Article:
and a couple of them grabbed a saw. He told them to get back on the
truck, that smarty pants would do it. That was me. I asked about someone
taking the other end of the saw and he told me to take them both. It is
extremely tough for one man to handle a cross cut saw but I did it and
cut the top off that stump and then got the wedge out and took it to
Blacky.

	The crew was cold and miserable and I learned a lot of things on
the way back to camp. The next day we were back on Mountain Home and I
was a model worker. We finished cutting and burned all the brush and
then went to work on the road. I was assigned as a front end man for a
bulldozer. A front end man is the guy that digs out rocks by hand that
the bulldozer cannot handle. It is a hard job. You dig around the lower
side of that rock until it is exposed and then move it out of the way.
It is back breaking work. On days now and then that were so bad Blacky
could not get us to Mountain Home and back he would take us to the
Ranger Station and we would lovingly clean tools and then dip them into
hot melted wax. Blacky loved tools more than any man I ever knew.

	I was called in by Joe Guiberson one day and taken off Blacky's
crew and assigned to a crew building a ski jump in Leavenworth. I was
assigned to help make the ski lift, which was nothing more than an
engine at the bottom and a pulley at the top, with a looped rope between
them. The skiers just held on to the rope and were pulled to the top.
The hard part was that there were logs for the rope to drag on and we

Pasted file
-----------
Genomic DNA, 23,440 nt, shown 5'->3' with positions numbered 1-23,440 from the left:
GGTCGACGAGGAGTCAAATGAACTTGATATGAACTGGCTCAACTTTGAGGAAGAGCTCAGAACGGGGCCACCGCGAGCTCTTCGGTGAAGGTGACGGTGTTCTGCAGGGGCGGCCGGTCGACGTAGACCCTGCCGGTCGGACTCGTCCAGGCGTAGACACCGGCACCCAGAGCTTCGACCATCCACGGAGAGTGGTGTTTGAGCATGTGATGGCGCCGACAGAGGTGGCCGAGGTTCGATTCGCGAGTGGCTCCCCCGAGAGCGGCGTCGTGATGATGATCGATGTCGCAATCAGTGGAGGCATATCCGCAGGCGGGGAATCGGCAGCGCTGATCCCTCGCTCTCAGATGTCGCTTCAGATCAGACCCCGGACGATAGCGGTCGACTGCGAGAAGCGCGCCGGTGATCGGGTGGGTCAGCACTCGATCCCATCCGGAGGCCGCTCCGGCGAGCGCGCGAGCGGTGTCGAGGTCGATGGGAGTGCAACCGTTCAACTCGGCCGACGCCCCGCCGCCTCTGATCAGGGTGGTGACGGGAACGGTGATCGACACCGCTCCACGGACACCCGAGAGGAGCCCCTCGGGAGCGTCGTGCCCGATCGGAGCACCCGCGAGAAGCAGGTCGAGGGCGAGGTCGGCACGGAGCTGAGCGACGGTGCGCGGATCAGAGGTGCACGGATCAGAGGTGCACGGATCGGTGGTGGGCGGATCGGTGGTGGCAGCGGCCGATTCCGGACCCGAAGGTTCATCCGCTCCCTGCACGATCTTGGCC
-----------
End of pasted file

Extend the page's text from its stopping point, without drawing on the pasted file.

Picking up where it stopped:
had to cut birch trees and skin all the bark off with axes and cut the
logs to the right length. It was snowing so hard we could hardly see one
another. Our hats would pile up with snow. I had already reached the
point that I would rather work in the snow than inside. I could stand as
much cold as anyone, I thought.

	Although we had a boiler, the hot water was just for the mess
hall and the laundry. The barracks had no hot water. We had picked up
five or six boys from Washington state after the boys from Stevens Pass
left. One of them challenged me to a cold water duel, in which we turned
the showers on full blast and each of us stood directly under a shower
naked and the first to get out lost. The water was really ice cold and I
gradually turned blue. I think I stood there an hour and forty five
minutes before a friend talked me into quitting. I dried off and grabbed
a blanket. The other boy stayed about ten or fifteen minutes longer and
then told someone to pitch him a bar of soap as he may as well take a
real shower while he was there.


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Chapter Six Continued

Chapter Five